Nutritionists' professional events catered by McD's, sponsored by High Fructose Corn Syrup

An alarming report from the California Dietetic Association describes a kind of corporatist apocalyptic nightmare where junk-food companies pony up fat sponsorships in order to pervert the agenda and distort the science. Nutritionists, like other medical professionals, have to attend educational meetings in order to keep up their credentials.

Their professional bodies have seemingly been totally co-opted through corporate sponsorships, and nutritionists who try to document this are thwarted by "no photography" policies. But even without pictures, it's obvious that a panel on corn sweeteners that's paid for by the corn growers and only sports employees of high-fructose corn syrup is not going to produce a rounded picture of the science of obesity and HFCS.

The situation for nutritionists is a microcosm for the whole health industry. As Ben Goldacre details in his essential book Bad Pharma, doctors' continuing education is almost entirely funded by pharmaceutical companies that present multi-hour adverts for their products -- including dodgy studies that they funded -- in place of genuine, impartial scientific training.

Marion Nestle, a New York University nutritionist, wrote about nutritionists and corporate sponsorships in her 2007 book, Food Politics: How the Food Industry Influences Nutrition and Health. "I worry a lot about food industry co-optation of my profession," she wrote to me in an email. "Food companies are smart. They know that if they can make friends and help inform dietitians and nutritionists that the people they are supporting or helping will be reluctant to suggest eating less of their products."

Andy Bellatti, a dietitian and member of AND, recalls his shock the first time he attended the organization's national conference, in 2008. "I could get continuing education credits for literally sitting in a room and listening to Frito-Lay tell me that Sun Chips are a good way to meet my fiber needs," he says. "I thought, 'No wonder Americans are overweight and diabetic. The gatekeepers for our information about food are getting their information from junk-food companies.'"

I Went to the Nutritionists' Annual Confab. It Was Catered by McDonald's. [Kiera Butler/Mother Jones]

Notable Replies

  1. Wikipedia: Corporatism.

    Loosely, it's the flip side of fascism. In fascism, government initiates a merging of government and corporate interests. In corporatism, the corporations initiate a merging of government and corporate interests.

  2. Food industry coopting nutritionists? I say it's just the opposite. I can remember when a Big Mac could kill a man; now it's just tofu and bean sprouts. They even have salads at Burger King. Salads! I don't see no sign that says Salad King, do you?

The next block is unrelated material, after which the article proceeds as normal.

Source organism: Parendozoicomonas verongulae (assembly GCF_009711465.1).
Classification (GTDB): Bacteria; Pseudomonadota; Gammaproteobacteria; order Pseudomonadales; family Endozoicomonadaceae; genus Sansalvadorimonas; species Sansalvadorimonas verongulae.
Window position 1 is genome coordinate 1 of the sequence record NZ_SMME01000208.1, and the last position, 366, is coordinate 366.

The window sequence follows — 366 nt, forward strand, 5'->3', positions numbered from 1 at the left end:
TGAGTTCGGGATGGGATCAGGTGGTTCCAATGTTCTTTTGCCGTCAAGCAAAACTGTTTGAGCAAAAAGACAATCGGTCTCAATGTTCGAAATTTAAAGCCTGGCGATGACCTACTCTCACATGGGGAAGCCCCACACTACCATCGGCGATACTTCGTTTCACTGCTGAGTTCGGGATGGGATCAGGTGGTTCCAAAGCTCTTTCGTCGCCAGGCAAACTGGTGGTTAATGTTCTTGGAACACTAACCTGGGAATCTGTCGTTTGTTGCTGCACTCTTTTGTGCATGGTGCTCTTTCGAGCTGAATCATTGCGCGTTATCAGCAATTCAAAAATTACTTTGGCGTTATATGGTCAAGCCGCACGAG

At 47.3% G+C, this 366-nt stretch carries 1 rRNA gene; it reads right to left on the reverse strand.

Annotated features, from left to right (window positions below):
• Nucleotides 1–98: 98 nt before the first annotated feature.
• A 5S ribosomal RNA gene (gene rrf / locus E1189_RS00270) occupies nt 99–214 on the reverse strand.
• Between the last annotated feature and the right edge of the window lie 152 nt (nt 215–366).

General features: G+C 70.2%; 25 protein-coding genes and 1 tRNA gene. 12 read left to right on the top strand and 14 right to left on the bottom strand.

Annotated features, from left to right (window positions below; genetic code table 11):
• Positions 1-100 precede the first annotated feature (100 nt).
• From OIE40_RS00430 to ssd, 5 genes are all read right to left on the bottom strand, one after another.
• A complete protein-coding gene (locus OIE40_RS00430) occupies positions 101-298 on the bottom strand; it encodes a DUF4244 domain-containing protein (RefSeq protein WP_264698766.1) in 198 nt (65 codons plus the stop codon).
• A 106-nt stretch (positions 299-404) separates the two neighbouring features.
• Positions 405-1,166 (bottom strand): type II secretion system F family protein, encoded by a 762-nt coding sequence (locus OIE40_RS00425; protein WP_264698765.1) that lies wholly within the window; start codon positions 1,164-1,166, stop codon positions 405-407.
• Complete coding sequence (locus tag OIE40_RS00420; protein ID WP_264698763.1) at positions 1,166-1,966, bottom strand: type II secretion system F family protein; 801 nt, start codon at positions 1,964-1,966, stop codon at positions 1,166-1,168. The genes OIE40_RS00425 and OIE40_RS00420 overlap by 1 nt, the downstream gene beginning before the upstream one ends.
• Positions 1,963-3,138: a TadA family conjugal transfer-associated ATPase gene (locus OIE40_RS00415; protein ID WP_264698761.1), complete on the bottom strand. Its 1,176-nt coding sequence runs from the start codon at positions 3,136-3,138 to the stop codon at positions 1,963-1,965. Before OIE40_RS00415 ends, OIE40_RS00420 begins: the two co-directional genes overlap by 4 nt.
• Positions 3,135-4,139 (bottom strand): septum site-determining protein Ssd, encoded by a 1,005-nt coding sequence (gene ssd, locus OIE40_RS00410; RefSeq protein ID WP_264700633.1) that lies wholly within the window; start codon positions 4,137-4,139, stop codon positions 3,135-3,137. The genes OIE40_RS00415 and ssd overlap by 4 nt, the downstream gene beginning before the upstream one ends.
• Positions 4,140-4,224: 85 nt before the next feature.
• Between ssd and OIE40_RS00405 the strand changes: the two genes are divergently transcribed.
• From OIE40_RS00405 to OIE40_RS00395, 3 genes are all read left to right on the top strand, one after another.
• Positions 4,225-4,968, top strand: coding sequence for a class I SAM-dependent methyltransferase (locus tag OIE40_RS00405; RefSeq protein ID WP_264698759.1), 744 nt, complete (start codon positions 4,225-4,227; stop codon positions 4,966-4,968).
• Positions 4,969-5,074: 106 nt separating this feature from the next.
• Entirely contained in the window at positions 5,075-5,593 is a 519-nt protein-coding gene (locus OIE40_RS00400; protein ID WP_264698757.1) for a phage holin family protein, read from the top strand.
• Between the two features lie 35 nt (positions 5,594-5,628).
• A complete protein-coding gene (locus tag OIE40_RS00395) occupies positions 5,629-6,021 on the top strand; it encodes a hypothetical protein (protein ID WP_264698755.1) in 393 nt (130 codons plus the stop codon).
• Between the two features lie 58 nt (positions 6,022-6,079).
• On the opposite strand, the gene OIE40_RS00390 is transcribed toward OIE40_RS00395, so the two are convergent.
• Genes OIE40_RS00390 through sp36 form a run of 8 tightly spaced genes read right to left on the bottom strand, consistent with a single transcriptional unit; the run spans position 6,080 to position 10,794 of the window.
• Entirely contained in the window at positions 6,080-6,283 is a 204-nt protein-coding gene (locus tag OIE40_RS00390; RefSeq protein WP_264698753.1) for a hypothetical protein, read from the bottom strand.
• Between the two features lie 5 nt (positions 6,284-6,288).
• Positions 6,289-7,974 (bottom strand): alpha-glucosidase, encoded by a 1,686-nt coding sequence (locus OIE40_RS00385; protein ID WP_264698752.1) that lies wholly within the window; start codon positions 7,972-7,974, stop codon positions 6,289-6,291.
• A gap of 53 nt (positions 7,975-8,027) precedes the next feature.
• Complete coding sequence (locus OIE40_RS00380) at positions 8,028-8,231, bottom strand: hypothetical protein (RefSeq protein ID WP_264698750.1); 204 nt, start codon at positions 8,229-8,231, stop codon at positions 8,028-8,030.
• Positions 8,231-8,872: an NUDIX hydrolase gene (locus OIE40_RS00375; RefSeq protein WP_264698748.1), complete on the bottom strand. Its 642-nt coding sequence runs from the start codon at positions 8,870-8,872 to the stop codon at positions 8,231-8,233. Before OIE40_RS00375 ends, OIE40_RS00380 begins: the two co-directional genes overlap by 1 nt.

3. This article seems to be somewhat misleading. A "nutritionist" is NOT a medical professional, and in most states there are no credentials for being a "nutritionist". In most cases anyone can call themselves a nutritionist.
    On the other hand, a "registered dietitian" or RD is a certified medical professional. Read up here for more information on the big differences between the two ...

  4. Its also odd that he refers us to Ben Goldacre. A guy who built a large part of his public career on pointing out that nutritionists are not medical professionals.

    Nutritionists are typically quacks. In the US the term for a credentialed medical professional is Dietitian, although some Dietitians use "Nutritionist" as a sort of trade name since the public seems to recognize it more. The Organisation running this event (and the event itself) seems to be a professional organisation for Dietitians, so actual medical professionals.

  5. holly says:

    Yes, unfortunately, the California Dietetic Association is a local chapter of the Academy of Nutrition and Dietetics, which is the professional organization for Registered Dietitians (who are medical professionals -- we calculate your IV feeds and tube feedings in the hospitals and order diets, and physicians refer to us when their patients need nutritional counseling).

    Please don't let the Academy's sponsorship shenanigans taint your view of RDs. There are many many RD/RDNs who are disgusted with the Academy's embracing of food companies as sponsors and we are trying to put a stop to it. We have a website:

    where we organize, and, for instance, list continuing education credits that are not produced by food companies. If you think food company sponsorship of a nutrition organization is a disgraceful conflict of interest as we do, please help us out by writing a letter to the AND letting them know how you feel. Here's how to find contact information for the leadership:

    Holly Hudson, MS, RDN, CDN

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